The moonlight school A novel

Suzanne Woods Fisher

Book - 2021

"Haunted by her sister's mysterious disappearance, Lucy Wilson arrives in Rowan County, Kentucky, in the spring of 1911 to work for Cora Wilson Stewart, superintendent of education. When Cora sends Lucy into the hills to act as scribe for the mountain people, she is repelled by the primitive conditions and intellectual poverty she encounters. Few adults can read and write.Born in those hills, Cora knows the plague of illiteracy. So does Brother Wyatt, a singing schoolmaster who travels through the hills. Involving Lucy and Wyatt, Cora hatches a plan to open the schoolhouses to adults on moonlit nights. The best way to combat poverty, she believes, is to eliminate illiteracy. But will the people come? As Lucy emerges from a life in... the shadows, she finds purpose; or maybe purpose finds her. With purpose comes answers to her questions, and something else she hadn't expected: love. Inspired by the true events of the Moonlight Schools, this standalone novel from bestselling author Suzanne Woods Fisher brings to life the story that shocked the nation into taking adult literacy seriously. You'll finish the last page of this enthralling story with deep gratitude for the gift of reading."--Provided by publisher.

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Historical fiction
School fiction
Grand Rapids, Michigan : Revell, a division of Baker Publishing Group [2021]
Main Author
Suzanne Woods Fisher (author)
Item Description
Includes discussion questions.
Includes glossary.
Includes excerpt from the first book in a new series: The deacon's family.
Physical Description
314 pages ; 22 cm
Includes bibliographical references.
Contents unavailable.
Review by Publisher's Weekly Review

Fisher (On a Coastal Breeze) introduces readers to a little-known literacy crusade in this enjoyable romance set in turn-of-the-20th-century rural Kentucky. Nineteen-year-old Lucy Wilson, the fictional cousin of real-life literacy advocate Cora Wilson Stewart, leaves Lexington when the opportunity arises to help school superintendent Cora as an assistant in the small mountain town of Morehead. Moving to the poverty-stricken area is a shock for Lucy, and it takes time for her to settle into the country way of life among the mostly illiterate and proud townspeople. Along with Brother Wyatt, a singing schoolmaster dedicated to helping others out of poverty, Lucy sets up "moonlight classes" for adults to learn to read and write. As Lucy meets and teaches more people, those she encounters give her new insight into the world beyond her privileged upbringing and encourage her to look inward. Meanwhile, a slow-burning romance also develops between Lucy and Wyatt. Lucy's transition from haughty outsider to dedicated teacher plays out nicely alongside her newfound devotion to her faith. Fisher's fans will love this sweet tale. (Feb.)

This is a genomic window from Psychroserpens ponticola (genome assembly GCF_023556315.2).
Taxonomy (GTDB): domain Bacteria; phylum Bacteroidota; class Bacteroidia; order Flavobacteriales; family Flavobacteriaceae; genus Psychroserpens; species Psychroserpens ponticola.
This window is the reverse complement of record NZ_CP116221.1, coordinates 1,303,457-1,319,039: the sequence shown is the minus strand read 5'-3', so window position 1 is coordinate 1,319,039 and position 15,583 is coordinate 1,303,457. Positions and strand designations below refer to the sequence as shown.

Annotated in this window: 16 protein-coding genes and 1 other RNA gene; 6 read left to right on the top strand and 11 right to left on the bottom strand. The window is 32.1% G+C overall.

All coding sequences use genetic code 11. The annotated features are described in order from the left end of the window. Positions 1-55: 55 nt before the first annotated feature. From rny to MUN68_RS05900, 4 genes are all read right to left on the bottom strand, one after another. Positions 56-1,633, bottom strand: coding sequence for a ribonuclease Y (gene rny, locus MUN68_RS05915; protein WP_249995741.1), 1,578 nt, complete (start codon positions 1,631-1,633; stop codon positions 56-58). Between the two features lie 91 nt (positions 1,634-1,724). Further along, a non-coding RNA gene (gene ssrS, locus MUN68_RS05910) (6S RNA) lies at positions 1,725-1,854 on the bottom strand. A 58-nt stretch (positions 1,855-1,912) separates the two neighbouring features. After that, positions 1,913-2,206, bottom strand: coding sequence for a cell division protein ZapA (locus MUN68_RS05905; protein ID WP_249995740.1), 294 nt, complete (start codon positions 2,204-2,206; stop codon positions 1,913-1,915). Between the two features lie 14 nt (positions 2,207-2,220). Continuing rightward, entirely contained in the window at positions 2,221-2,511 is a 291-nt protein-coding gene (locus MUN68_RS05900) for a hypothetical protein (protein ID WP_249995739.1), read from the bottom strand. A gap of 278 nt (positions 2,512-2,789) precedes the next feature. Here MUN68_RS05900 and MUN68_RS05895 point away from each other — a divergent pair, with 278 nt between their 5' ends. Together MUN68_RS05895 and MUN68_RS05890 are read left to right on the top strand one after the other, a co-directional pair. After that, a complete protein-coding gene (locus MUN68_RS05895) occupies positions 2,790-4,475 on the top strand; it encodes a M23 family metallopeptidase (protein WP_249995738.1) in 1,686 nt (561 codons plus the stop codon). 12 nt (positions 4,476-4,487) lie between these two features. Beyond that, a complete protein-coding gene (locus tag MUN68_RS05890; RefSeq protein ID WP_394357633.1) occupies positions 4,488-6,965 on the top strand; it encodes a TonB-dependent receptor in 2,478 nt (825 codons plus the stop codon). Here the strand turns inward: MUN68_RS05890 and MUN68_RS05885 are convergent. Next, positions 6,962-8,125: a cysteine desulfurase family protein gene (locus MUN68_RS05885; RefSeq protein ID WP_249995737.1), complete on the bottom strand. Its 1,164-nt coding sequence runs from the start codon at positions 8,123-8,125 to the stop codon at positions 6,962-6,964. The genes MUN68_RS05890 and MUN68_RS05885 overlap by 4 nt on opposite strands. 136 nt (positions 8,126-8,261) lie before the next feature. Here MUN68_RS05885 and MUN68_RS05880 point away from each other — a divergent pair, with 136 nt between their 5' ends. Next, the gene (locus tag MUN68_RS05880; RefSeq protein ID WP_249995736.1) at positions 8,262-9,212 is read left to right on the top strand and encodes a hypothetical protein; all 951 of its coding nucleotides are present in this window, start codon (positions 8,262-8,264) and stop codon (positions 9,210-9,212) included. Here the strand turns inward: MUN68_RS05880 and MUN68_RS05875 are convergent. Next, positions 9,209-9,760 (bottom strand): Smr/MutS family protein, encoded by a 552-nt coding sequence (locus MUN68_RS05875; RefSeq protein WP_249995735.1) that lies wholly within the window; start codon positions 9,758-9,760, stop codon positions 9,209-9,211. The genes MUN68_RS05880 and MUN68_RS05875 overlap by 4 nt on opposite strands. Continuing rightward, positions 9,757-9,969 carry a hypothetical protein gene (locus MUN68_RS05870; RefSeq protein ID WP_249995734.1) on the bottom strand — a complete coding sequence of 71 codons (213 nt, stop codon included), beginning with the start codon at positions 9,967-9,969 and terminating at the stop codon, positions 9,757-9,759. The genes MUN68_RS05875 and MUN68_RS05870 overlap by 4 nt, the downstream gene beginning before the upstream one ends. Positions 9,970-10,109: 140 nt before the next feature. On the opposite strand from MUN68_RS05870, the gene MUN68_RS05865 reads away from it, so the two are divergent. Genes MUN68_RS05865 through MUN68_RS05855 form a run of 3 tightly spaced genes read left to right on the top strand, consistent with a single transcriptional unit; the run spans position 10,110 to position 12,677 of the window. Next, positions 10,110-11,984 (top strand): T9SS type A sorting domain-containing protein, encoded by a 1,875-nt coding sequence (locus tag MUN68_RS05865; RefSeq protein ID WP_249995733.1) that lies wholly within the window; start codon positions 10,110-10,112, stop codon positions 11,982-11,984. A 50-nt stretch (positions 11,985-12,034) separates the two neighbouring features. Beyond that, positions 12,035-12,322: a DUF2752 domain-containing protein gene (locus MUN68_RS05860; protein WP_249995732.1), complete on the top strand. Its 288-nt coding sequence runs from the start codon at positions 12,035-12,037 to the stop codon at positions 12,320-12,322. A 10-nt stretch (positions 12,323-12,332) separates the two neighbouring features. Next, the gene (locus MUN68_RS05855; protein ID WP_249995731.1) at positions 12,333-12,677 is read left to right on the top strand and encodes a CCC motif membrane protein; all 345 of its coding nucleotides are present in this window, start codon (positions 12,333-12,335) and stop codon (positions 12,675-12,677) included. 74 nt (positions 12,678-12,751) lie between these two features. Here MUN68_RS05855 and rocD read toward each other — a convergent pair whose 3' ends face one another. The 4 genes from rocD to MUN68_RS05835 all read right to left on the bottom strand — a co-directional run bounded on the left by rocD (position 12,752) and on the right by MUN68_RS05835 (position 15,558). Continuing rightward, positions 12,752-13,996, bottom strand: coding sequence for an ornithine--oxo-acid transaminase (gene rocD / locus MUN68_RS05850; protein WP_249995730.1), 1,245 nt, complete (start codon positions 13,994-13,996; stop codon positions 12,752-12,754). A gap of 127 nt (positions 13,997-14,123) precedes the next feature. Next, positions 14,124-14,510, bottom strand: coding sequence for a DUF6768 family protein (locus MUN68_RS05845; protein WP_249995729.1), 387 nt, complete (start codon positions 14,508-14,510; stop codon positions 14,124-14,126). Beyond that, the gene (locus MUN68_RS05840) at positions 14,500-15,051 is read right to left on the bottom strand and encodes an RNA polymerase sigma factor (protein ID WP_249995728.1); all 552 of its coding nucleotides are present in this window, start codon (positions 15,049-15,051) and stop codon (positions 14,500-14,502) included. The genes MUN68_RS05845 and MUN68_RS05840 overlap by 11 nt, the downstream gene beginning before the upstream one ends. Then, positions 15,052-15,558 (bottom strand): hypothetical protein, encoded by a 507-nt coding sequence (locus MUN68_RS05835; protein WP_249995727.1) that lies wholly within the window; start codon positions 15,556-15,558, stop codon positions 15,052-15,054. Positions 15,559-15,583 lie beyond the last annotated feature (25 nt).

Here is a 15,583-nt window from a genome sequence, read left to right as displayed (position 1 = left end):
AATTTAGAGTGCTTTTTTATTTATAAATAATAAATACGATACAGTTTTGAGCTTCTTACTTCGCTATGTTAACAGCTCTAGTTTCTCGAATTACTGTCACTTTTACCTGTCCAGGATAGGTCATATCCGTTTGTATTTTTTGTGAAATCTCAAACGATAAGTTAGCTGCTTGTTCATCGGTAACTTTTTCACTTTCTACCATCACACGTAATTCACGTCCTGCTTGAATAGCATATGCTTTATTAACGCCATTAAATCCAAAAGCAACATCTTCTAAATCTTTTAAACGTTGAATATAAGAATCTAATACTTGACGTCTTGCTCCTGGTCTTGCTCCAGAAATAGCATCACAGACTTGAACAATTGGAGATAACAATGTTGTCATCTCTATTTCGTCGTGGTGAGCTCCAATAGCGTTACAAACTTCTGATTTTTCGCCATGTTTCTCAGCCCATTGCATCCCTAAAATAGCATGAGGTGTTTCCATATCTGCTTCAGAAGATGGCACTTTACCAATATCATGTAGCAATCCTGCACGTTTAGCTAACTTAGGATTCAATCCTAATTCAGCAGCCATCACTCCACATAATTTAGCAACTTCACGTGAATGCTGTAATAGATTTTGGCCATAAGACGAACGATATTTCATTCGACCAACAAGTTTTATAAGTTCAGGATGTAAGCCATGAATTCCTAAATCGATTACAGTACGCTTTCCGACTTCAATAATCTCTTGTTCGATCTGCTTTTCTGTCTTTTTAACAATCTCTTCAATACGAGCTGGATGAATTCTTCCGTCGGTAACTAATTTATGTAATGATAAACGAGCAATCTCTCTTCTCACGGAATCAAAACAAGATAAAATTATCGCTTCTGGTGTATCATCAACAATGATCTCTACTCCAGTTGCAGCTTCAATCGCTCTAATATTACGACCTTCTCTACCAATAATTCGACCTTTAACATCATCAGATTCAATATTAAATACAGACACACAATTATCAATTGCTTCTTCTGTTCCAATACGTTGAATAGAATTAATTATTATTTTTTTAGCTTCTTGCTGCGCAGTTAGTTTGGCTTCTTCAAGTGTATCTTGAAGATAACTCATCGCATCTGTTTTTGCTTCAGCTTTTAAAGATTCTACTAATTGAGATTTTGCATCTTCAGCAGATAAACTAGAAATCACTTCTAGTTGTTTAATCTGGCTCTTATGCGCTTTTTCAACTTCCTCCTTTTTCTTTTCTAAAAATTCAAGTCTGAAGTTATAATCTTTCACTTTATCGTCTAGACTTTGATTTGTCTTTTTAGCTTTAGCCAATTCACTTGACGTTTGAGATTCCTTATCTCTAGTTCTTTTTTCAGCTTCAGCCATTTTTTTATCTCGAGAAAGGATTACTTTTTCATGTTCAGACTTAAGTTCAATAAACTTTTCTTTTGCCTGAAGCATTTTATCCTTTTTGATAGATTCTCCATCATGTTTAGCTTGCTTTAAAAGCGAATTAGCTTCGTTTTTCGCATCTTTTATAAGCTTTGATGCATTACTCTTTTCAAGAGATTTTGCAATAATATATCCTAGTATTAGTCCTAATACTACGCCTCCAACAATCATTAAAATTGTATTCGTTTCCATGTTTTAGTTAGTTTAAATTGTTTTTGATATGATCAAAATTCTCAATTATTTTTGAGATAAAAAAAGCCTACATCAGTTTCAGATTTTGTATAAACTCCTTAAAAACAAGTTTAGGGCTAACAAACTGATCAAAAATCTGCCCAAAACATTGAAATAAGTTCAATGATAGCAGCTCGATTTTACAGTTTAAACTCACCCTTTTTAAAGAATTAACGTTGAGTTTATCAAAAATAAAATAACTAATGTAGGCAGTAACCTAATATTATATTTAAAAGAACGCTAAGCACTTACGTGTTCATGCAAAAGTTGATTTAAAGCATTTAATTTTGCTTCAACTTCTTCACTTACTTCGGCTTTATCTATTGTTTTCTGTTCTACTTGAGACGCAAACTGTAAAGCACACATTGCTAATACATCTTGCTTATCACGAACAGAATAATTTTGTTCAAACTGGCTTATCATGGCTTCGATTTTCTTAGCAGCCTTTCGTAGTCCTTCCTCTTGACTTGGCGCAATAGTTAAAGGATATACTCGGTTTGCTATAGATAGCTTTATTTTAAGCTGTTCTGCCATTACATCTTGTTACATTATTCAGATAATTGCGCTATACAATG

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Review by Library Journal Review

Lucy Wilson has led a privileged yet lonely life in Kentucky after the death of her mother. When Lucy's father remarries, she reluctantly accepts a position to assist Cora Wilson Stewart, the first female superintendent of education in Morehead. She is stunned to learn she will be traveling into the hills to be a scribe for the mountain people, many of whom are illiterate. Shocked by the poverty the mountain people face, Lucy pities them. But with the help of Cora and a schoolmaster named Brother Wyatt, Lucy hatches a plan to help the adults in the mountains learn to read by teaching literacy classes on moonlit nights. Readers will see Lucy grow from a sheltered girl to a young woman who is learning where God is leading her. Lucy comes to the conclusion that her easy life made her poor in spirit, unlike the mountain people, who may have less money but are rich in their faith. While this example is used to show Lucy's overall growth, it comes across as romanticizing poverty. Fisher (On a Coastal Breeze) writes the speech of the mountain people in dialect. VERDICT A general purchase for collections with a large historical/inspirationalfiction audience.--Heather Webb, Worthington Libs., OH

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